Yet Ryan's Republican colleague, House Speaker John Boehner of Ohio, took a similar tack to Obama.
After first publicly endorsing the idea of raising the retirement age as a key fix for Social Security, Boehner pulled back. "I made a mistake when I did that because I think having the conversation about how big the problem is is the first step," Boehner told CNN last month.
"If we lead with our chin, nothing happens. That's what's happened in Washington for the last 25 years. I think that we need to have both parties working together to help explain to the American people the size of the problem and an array of possible solutions, and out of that conversation we'll begin to resolve what is possible," Boehner said.
White House aides said the model for leadership on a thorny issue such as Social Security was Ronald Reagan. They said Reagan learned in the early 1980s that specific proposals from him would draw fire, and that his eventual turn to a bipartisan commission helped produce an agreement with Democrats that saved the system from insolvency for a generation.
Moreover, Obama's White House learned from Clinton and Bush that specific proposals can become lightning rods for attacks and independently financed ads that poison the atmosphere for compromise.
When Clinton unveiled a detailed — and complicated — proposal to overhaul health care in 1993, it was mocked as an unworkable bureaucracy. Worse, it was the target of a massive ad campaign that Clinton later said buried the idea for good.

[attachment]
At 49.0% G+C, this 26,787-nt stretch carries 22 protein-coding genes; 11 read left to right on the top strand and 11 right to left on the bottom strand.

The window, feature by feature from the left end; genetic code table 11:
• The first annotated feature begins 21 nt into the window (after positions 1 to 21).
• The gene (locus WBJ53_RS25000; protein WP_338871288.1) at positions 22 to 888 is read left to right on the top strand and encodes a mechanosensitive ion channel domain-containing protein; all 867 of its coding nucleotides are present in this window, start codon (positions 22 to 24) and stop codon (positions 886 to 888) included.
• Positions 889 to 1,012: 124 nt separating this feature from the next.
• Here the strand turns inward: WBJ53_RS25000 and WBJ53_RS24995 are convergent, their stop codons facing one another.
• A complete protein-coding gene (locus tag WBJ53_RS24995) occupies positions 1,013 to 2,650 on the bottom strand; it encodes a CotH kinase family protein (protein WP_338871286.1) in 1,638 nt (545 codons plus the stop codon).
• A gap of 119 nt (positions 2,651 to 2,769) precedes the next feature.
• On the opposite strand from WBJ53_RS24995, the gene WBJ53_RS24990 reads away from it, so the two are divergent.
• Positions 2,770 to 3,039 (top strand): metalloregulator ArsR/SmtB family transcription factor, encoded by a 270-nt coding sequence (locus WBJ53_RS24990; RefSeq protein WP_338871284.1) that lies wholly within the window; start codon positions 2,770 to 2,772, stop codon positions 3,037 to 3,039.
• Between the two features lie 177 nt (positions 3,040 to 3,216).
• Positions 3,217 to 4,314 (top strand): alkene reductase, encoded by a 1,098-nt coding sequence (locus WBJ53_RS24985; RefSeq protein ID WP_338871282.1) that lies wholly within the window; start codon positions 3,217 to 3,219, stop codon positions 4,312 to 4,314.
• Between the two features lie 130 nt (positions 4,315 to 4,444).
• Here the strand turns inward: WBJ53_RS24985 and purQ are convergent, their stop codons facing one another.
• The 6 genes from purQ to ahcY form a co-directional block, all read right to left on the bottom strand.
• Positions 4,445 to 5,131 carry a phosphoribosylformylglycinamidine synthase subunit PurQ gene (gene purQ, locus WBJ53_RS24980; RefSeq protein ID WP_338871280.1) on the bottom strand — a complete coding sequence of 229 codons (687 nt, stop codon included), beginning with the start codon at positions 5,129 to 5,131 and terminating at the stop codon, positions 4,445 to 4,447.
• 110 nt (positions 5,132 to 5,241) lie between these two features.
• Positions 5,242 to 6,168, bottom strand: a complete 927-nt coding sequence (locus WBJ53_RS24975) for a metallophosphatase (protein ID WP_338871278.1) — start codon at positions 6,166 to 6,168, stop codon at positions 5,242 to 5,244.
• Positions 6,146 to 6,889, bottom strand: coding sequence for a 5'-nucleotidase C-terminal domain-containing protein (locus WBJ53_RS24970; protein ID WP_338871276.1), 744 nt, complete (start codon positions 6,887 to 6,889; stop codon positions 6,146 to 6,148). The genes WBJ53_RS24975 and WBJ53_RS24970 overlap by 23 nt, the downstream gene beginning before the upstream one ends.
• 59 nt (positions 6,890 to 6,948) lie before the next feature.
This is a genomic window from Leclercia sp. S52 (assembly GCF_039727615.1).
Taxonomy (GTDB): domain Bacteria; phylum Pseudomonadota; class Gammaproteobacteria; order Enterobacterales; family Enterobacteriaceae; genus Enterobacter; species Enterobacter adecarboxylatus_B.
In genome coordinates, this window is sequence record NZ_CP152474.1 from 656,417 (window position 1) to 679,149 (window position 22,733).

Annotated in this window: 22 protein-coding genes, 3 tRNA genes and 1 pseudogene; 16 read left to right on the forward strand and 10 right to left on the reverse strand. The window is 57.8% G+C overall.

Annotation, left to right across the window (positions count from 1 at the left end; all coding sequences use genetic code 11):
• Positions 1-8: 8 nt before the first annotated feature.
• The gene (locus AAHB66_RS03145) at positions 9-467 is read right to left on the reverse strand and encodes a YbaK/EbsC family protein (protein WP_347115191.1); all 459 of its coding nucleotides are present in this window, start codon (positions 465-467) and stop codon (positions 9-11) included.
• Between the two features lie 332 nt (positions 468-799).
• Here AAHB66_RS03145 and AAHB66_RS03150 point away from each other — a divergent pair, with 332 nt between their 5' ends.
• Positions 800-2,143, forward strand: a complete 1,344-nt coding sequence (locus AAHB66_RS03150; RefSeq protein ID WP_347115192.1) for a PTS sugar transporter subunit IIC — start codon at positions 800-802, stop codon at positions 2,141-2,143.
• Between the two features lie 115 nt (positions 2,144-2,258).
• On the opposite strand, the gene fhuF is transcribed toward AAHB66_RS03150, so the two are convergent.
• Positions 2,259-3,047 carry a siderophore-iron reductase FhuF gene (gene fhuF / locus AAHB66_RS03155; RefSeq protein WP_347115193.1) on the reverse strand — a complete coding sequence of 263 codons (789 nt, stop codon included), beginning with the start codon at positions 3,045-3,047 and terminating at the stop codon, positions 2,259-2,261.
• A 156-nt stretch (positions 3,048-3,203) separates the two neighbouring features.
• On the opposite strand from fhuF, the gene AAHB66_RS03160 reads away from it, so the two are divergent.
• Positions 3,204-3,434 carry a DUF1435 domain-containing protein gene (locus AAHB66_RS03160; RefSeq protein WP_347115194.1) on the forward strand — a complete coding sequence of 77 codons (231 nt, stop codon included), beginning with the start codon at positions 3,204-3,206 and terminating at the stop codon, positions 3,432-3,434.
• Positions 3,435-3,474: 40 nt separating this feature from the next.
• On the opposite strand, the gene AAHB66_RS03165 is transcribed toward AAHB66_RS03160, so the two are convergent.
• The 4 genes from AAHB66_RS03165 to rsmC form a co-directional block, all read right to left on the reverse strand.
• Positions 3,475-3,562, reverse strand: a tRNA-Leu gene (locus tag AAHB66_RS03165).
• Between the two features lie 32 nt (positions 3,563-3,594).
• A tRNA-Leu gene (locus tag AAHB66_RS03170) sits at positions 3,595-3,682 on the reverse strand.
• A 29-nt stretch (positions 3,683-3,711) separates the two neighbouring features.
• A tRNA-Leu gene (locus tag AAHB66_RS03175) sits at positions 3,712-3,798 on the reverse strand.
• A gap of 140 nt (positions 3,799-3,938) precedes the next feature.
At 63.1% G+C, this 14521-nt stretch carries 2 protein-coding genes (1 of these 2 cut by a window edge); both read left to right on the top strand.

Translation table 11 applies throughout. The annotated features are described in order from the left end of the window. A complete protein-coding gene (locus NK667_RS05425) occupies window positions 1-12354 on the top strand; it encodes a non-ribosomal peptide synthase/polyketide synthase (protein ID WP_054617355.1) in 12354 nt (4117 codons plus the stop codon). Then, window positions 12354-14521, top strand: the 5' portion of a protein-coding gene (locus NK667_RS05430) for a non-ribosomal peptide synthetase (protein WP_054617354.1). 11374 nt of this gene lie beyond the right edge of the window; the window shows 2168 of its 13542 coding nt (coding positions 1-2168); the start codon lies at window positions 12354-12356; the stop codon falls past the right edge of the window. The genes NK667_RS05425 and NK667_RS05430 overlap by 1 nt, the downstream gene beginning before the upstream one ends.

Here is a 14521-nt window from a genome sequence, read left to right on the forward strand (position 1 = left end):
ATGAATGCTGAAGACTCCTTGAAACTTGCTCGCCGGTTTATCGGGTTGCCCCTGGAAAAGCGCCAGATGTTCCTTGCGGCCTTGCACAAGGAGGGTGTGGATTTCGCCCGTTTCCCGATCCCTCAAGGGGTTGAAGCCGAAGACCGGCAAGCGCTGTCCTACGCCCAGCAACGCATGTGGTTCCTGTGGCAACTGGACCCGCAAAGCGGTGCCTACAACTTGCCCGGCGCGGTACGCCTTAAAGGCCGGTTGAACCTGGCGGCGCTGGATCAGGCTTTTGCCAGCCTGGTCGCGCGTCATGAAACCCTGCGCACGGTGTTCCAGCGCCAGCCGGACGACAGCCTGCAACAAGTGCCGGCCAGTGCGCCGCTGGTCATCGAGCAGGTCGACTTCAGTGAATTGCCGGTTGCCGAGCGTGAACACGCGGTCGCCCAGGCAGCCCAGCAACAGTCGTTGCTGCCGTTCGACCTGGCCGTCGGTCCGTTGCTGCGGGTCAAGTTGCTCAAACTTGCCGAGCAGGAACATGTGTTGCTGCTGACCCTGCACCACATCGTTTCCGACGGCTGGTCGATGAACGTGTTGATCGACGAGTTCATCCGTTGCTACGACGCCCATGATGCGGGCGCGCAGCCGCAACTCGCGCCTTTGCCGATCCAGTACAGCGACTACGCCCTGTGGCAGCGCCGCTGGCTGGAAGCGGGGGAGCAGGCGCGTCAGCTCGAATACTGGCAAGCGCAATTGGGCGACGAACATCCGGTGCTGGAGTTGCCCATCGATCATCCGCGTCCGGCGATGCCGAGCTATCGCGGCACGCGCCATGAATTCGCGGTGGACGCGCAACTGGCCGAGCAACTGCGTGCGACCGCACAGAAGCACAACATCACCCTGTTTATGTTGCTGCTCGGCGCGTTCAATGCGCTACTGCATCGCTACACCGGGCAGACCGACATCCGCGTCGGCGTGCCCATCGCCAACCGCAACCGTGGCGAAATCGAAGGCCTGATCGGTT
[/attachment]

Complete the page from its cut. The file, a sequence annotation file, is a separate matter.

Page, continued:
Though his Democratic Party controlled Congress, it never brought up the idea for a vote.
When Bush proposed overhauling Social Security in 2005, he got the first hint of the difficulty he faced when he met behind closed doors with congressional Republicans.
"If you lead, we'll be behind you," one told him. "But we'll be way behind you."
He decided against making a specific proposal, thinking it better to lay out the principles of any changes. His guideposts: no increase in taxes, no change in benefits for people at or near retirement and an option for younger workers to divert some of their Social Security taxes into privately managed accounts.
Then he proposed a specific plan to change the way benefits are allocated, saying they'd grow faster for poorer Americans and more slowly for wealthier people.
Democrats ripped the idea of private accounts, and Republicans weren't very eager to take up the issue at all. It died without ever coming to a vote.
What Clinton and Bush experienced demonstrated that the politics had changed, that presidents could face instant and unified opposition even before negotiations. In fact, the reaction to their proposals made negotiations impossible.
"The climate has changed. ... People started to say, 'Why not put general things out here and use presidential leverage to pressure individual legislators when the time is right, rather than in the opening round, rather than giving the opposition a big target,' '' Buchanan said.
"It's a potentially effective strategy for Obama. So far, it looks like it does work."